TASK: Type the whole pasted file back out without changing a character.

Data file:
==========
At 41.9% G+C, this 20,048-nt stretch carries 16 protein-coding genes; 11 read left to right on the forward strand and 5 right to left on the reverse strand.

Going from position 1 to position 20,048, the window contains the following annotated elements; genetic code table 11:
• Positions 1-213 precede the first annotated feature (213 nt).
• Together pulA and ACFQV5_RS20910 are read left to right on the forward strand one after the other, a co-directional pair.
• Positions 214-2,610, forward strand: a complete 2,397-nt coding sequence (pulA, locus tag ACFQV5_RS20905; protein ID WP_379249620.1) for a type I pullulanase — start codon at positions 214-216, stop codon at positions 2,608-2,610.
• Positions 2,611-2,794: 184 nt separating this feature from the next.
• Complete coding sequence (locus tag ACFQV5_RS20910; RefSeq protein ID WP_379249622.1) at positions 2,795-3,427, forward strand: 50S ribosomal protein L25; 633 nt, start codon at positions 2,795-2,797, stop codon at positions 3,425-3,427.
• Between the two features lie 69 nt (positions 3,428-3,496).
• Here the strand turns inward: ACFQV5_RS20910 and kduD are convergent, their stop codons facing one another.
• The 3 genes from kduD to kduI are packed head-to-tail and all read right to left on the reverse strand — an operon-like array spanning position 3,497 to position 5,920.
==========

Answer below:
At 41.9% G+C, this 20,048-nt stretch carries 16 protein-coding genes; 11 read left to right on the forward strand and 5 right to left on the reverse strand.

Going from position 1 to position 20,048, the window contains the following annotated elements; genetic code table 11:
• Positions 1-213 precede the first annotated feature (213 nt).
• Together pulA and ACFQV5_RS20910 are read left to right on the forward strand one after the other, a co-directional pair.
• Positions 214-2,610, forward strand: a complete 2,397-nt coding sequence (pulA, locus tag ACFQV5_RS20905; protein ID WP_379249620.1) for a type I pullulanase — start codon at positions 214-216, stop codon at positions 2,608-2,610.
• Positions 2,611-2,794: 184 nt separating this feature from the next.
• Complete coding sequence (locus tag ACFQV5_RS20910; RefSeq protein ID WP_379249622.1) at positions 2,795-3,427, forward strand: 50S ribosomal protein L25; 633 nt, start codon at positions 2,795-2,797, stop codon at positions 3,425-3,427.
• Between the two features lie 69 nt (positions 3,428-3,496).
• Here the strand turns inward: ACFQV5_RS20910 and kduD are convergent, their stop codons facing one another.
• The 3 genes from kduD to kduI are packed head-to-tail and all read right to left on the reverse strand — an operon-like array spanning position 3,497 to position 5,920.